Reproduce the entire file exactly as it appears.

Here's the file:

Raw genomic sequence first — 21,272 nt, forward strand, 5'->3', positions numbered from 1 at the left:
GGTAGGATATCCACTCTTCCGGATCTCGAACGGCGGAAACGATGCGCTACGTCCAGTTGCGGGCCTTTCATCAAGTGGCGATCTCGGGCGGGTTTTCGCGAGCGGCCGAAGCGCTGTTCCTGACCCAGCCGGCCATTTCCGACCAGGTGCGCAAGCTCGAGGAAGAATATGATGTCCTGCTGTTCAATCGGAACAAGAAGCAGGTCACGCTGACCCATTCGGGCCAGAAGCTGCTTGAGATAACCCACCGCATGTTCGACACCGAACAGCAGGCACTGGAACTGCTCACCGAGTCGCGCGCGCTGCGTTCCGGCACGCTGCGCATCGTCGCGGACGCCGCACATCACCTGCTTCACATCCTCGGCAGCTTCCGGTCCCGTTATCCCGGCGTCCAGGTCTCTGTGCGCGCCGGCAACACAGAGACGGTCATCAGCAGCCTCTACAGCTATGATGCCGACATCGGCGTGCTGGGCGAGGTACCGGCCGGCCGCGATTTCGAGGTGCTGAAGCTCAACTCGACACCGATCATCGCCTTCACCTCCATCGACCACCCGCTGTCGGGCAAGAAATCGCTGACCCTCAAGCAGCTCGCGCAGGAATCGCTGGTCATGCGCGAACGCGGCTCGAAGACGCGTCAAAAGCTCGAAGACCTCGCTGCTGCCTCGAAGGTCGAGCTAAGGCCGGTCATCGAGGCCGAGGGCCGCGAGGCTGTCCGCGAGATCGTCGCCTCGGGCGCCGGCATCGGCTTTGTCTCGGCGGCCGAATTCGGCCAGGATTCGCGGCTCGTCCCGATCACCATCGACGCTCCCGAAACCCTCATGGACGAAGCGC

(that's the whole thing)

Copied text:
Raw genomic sequence first — 21,272 nt, forward strand, 5'->3', positions numbered from 1 at the left:
GGTAGGATATCCACTCTTCCGGATCTCGAACGGCGGAAACGATGCGCTACGTCCAGTTGCGGGCCTTTCATCAAGTGGCGATCTCGGGCGGGTTTTCGCGAGCGGCCGAAGCGCTGTTCCTGACCCAGCCGGCCATTTCCGACCAGGTGCGCAAGCTCGAGGAAGAATATGATGTCCTGCTGTTCAATCGGAACAAGAAGCAGGTCACGCTGACCCATTCGGGCCAGAAGCTGCTTGAGATAACCCACCGCATGTTCGACACCGAACAGCAGGCACTGGAACTGCTCACCGAGTCGCGCGCGCTGCGTTCCGGCACGCTGCGCATCGTCGCGGACGCCGCACATCACCTGCTTCACATCCTCGGCAGCTTCCGGTCCCGTTATCCCGGCGTCCAGGTCTCTGTGCGCGCCGGCAACACAGAGACGGTCATCAGCAGCCTCTACAGCTATGATGCCGACATCGGCGTGCTGGGCGAGGTACCGGCCGGCCGCGATTTCGAGGTGCTGAAGCTCAACTCGACACCGATCATCGCCTTCACCTCCATCGACCACCCGCTGTCGGGCAAGAAATCGCTGACCCTCAAGCAGCTCGCGCAGGAATCGCTGGTCATGCGCGAACGCGGCTCGAAGACGCGTCAAAAGCTCGAAGACCTCGCTGCTGCCTCGAAGGTCGAGCTAAGGCCGGTCATCGAGGCCGAGGGCCGCGAGGCTGTCCGCGAGATCGTCGCCTCGGGCGCCGGCATCGGCTTTGTCTCGGCGGCCGAATTCGGCCAGGATTCGCGGCTCGTCCCGATCACCATCGACGCTCCCGAAACCCTCATGGACGAAGCGC